Paul says he would grow GOP in 2016

Sen. Rand Paul (R-Ky.), the winner of the Conservative Political Action Conference straw poll, said he would expand the Republican Party’s appeal as a presidential candidate in 2016.

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Paul has not made a final decision on running for president, but he is in active discussions with his family and pursuing legislation that would let him run for both the White House and the Senate in two years.

“The message that I’m trying to promote, whether I do it or not, of bringing our message to minority voters, to people who have been persecuted throughout history, to young people who feel like the government has grown too big. I think it’s a message that can grow the party,” he said on “Fox News Sunday.”

“The party’s got to grow bigger, or we’re not going to win again,” he added.

Paul contrasted himself with Sen. Ted Cruz (R-Texas), the runner-up in the CPAC straw poll, by painting his rival as a divisive figure who would not likely expand GOP ranks.

“My style is that I stand for things — people don’t question whether I stand for principle — but I don’t spend a lot of time trying to drag people down,” he said when asked about Cruz.

“I don’t spend any time trying to criticize others in the party because I realize the party needs to be bigger, not smaller,” he added.

Paul made his comments in response to Cruz’s critical comments about former Sen. Bob Dole (Kan.), Sen. John McCain (Ariz.) and former Massachusetts Gov. Mitt Romney, the GOP presidential nominees in 1996, 2008 and 2012.

Cruz called them “good men” but criticized them for not standing for principle.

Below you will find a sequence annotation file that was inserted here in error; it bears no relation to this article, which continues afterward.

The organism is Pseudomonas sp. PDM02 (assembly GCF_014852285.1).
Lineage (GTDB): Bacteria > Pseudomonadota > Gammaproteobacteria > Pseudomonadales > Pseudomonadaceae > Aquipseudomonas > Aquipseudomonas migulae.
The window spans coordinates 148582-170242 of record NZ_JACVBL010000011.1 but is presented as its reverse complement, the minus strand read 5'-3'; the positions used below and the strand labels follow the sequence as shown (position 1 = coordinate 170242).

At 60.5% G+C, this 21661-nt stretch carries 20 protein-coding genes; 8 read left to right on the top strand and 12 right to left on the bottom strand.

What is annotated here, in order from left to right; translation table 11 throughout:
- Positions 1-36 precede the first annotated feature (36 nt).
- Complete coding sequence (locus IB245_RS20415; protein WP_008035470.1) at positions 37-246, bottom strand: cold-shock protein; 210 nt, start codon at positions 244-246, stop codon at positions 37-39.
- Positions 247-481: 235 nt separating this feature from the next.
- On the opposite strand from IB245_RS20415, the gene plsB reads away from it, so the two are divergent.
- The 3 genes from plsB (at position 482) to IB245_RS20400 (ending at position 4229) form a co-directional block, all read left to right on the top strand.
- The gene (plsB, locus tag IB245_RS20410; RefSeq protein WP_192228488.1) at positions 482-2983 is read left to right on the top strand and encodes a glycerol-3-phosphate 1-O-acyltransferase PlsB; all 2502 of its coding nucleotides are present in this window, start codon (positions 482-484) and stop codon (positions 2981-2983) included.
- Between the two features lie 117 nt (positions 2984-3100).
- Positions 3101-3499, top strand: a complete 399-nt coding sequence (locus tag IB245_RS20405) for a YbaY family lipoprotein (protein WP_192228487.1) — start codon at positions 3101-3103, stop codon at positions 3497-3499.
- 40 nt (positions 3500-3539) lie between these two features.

“I’ve been very complimentary of Mitt Romney. I’ve met him; I think he’s a great guy,” Paul told Fox’s Chris Wallace.

Paul believes his lawsuit against the National Security Agency over its surveillance program will appeal to young voters, who flocked to President Obama in the last two elections.

Paul plans to speak in about a week at the University of California at Berkeley, historically a liberal bastion, about the Fourth Amendment and its protection against government intrusion.

“It’s also something that attracts new people to our cause, I think,” he said. “The president won the youth vote 3-to-1, but his numbers have dropped 20, 30 percent among the youth.

“I think there’s a real opportunity for Republicans who do believe in the Fourth Amendment to grow our party by attracting young people and bring that energy into our party,” he said.

Paul noted that the lives of many young people revolve around their cellphones.

“Everything goes out through their cellphone, and they’re very aware of their privacy,” he said.

Paul said young voters don’t accept arguments that the Fourth Amendment does not protect their cellphones.

The NSA’s surveillance program collects metadata, the records of calls made in the United States, but does not monitor the substance of the calls.

— This post was updated at 10:17 a.m.